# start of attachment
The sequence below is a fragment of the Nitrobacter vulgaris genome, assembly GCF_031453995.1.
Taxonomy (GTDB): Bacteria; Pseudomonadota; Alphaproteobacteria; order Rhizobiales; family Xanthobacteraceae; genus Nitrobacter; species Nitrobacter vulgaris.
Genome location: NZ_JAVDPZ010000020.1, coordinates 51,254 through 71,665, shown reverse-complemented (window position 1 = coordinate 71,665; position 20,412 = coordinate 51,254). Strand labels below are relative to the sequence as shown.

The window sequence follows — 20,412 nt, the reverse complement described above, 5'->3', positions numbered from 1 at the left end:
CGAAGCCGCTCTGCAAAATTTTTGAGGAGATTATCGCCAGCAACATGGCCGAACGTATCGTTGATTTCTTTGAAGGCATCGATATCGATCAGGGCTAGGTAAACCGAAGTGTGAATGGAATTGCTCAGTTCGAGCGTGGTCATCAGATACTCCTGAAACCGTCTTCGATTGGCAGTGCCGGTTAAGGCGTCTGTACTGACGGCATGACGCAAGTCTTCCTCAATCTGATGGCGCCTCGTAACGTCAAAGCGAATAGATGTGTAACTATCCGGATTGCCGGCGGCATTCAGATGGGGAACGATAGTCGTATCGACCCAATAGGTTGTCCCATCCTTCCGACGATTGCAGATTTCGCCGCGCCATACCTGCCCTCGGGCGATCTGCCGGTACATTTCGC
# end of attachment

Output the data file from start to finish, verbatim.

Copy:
The sequence below is a fragment of the Nitrobacter vulgaris genome, assembly GCF_031453995.1.
Taxonomy (GTDB): Bacteria; Pseudomonadota; Alphaproteobacteria; order Rhizobiales; family Xanthobacteraceae; genus Nitrobacter; species Nitrobacter vulgaris.
Genome location: NZ_JAVDPZ010000020.1, coordinates 51,254 through 71,665, shown reverse-complemented (window position 1 = coordinate 71,665; position 20,412 = coordinate 51,254). Strand labels below are relative to the sequence as shown.

The window sequence follows — 20,412 nt, the reverse complement described above, 5'->3', positions numbered from 1 at the left end:
CGAAGCCGCTCTGCAAAATTTTTGAGGAGATTATCGCCAGCAACATGGCCGAACGTATCGTTGATTTCTTTGAAGGCATCGATATCGATCAGGGCTAGGTAAACCGAAGTGTGAATGGAATTGCTCAGTTCGAGCGTGGTCATCAGATACTCCTGAAACCGTCTTCGATTGGCAGTGCCGGTTAAGGCGTCTGTACTGACGGCATGACGCAAGTCTTCCTCAATCTGATGGCGCCTCGTAACGTCAAAGCGAATAGATGTGTAACTATCCGGATTGCCGGCGGCATTCAGATGGGGAACGATAGTCGTATCGACCCAATAGGTTGTCCCATCCTTCCGACGATTGCAGATTTCGCCGCGCCATACCTGCCCTCGGGCGATCTGCCGGTACATTTCGC